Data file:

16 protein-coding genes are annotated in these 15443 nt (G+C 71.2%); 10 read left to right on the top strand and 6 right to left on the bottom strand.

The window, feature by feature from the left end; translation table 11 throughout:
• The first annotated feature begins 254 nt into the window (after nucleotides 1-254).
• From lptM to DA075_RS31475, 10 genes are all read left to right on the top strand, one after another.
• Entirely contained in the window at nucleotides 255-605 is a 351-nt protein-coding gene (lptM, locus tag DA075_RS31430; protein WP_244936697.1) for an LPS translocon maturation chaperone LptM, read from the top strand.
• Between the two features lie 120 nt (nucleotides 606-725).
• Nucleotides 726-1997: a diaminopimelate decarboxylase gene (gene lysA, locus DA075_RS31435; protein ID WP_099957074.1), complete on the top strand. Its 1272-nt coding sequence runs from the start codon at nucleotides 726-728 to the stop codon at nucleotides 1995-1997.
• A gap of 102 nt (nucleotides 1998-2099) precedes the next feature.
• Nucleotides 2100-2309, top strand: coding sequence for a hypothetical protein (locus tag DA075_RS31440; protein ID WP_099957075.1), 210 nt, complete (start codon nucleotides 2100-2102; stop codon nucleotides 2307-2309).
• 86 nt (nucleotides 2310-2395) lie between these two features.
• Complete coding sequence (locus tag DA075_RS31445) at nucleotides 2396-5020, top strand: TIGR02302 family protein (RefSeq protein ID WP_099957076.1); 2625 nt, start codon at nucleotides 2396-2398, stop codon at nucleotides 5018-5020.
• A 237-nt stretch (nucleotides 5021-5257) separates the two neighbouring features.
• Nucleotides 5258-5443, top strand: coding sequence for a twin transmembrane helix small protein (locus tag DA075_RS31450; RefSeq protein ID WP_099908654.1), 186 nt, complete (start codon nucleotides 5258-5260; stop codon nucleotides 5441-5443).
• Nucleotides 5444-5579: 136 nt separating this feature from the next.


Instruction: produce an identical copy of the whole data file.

16 protein-coding genes are annotated in these 15443 nt (G+C 71.2%); 10 read left to right on the top strand and 6 right to left on the bottom strand.

The window, feature by feature from the left end; translation table 11 throughout:
• The first annotated feature begins 254 nt into the window (after nucleotides 1-254).
• From lptM to DA075_RS31475, 10 genes are all read left to right on the top strand, one after another.
• Entirely contained in the window at nucleotides 255-605 is a 351-nt protein-coding gene (lptM, locus tag DA075_RS31430; protein WP_244936697.1) for an LPS translocon maturation chaperone LptM, read from the top strand.
• Between the two features lie 120 nt (nucleotides 606-725).
• Nucleotides 726-1997: a diaminopimelate decarboxylase gene (gene lysA, locus DA075_RS31435; protein ID WP_099957074.1), complete on the top strand. Its 1272-nt coding sequence runs from the start codon at nucleotides 726-728 to the stop codon at nucleotides 1995-1997.
• A gap of 102 nt (nucleotides 1998-2099) precedes the next feature.
• Nucleotides 2100-2309, top strand: coding sequence for a hypothetical protein (locus tag DA075_RS31440; protein ID WP_099957075.1), 210 nt, complete (start codon nucleotides 2100-2102; stop codon nucleotides 2307-2309).
• 86 nt (nucleotides 2310-2395) lie between these two features.
• Complete coding sequence (locus tag DA075_RS31445) at nucleotides 2396-5020, top strand: TIGR02302 family protein (RefSeq protein ID WP_099957076.1); 2625 nt, start codon at nucleotides 2396-2398, stop codon at nucleotides 5018-5020.
• A 237-nt stretch (nucleotides 5021-5257) separates the two neighbouring features.
• Nucleotides 5258-5443, top strand: coding sequence for a twin transmembrane helix small protein (locus tag DA075_RS31450; RefSeq protein ID WP_099908654.1), 186 nt, complete (start codon nucleotides 5258-5260; stop codon nucleotides 5441-5443).
• Nucleotides 5444-5579: 136 nt separating this feature from the next.